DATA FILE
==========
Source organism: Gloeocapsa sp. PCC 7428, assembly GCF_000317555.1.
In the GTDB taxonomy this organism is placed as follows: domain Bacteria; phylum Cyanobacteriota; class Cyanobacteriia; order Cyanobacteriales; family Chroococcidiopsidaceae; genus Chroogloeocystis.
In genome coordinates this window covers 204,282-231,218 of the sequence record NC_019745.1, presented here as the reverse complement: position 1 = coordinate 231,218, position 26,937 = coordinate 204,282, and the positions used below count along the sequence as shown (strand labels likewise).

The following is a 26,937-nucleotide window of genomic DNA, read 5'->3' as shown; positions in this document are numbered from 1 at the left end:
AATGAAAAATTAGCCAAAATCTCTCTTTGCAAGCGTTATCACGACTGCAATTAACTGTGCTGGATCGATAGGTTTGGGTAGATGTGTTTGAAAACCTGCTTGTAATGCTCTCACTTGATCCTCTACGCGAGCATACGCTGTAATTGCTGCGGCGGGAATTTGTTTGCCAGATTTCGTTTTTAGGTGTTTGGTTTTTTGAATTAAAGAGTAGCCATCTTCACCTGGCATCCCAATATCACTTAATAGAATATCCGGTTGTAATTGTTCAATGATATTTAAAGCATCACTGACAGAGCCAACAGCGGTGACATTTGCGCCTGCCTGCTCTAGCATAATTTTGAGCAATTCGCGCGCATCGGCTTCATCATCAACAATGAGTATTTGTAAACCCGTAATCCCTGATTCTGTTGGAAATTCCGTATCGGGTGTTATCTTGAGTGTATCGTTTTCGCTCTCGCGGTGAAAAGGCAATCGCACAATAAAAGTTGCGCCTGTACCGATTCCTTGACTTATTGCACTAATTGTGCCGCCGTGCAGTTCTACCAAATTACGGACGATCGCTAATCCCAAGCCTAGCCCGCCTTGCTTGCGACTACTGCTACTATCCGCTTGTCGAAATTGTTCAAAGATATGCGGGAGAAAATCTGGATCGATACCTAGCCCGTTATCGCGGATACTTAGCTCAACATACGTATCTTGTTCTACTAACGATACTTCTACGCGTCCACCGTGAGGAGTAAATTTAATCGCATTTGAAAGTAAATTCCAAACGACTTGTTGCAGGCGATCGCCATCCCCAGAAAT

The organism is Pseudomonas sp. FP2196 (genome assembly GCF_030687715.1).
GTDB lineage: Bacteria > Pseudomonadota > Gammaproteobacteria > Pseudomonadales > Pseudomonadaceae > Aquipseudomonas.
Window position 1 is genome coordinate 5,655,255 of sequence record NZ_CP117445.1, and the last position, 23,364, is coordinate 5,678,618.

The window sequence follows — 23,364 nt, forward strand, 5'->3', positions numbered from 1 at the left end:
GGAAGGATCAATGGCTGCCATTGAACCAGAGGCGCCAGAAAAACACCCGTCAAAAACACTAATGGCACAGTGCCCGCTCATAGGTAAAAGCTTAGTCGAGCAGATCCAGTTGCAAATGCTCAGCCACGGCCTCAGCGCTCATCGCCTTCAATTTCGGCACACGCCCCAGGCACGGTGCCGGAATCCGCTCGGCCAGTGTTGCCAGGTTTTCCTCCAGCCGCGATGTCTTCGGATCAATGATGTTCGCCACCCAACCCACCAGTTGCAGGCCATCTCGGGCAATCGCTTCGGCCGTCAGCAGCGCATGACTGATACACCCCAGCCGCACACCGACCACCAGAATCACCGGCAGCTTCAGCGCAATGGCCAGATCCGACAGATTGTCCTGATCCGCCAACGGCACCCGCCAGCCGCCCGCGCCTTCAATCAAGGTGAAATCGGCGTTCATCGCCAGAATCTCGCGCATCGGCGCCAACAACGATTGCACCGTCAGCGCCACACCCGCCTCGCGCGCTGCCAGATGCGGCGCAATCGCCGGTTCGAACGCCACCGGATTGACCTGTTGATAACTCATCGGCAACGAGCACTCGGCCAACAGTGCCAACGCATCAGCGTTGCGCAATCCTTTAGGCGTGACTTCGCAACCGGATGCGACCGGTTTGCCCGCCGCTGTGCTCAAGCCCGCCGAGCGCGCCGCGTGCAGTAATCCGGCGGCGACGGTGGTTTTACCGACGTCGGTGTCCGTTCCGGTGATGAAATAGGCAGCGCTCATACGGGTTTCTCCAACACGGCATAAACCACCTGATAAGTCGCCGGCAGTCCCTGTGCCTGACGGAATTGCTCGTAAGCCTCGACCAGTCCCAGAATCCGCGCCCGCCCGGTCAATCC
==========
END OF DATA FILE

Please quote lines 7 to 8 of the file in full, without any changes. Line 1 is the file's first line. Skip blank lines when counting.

GTDB lineage: Bacteria > Pseudomonadota > Gammaproteobacteria > Pseudomonadales > Pseudomonadaceae > Aquipseudomonas.
Window position 1 is genome coordinate 5,655,255 of sequence record NZ_CP117445.1, and the last position, 23,364, is coordinate 5,678,618.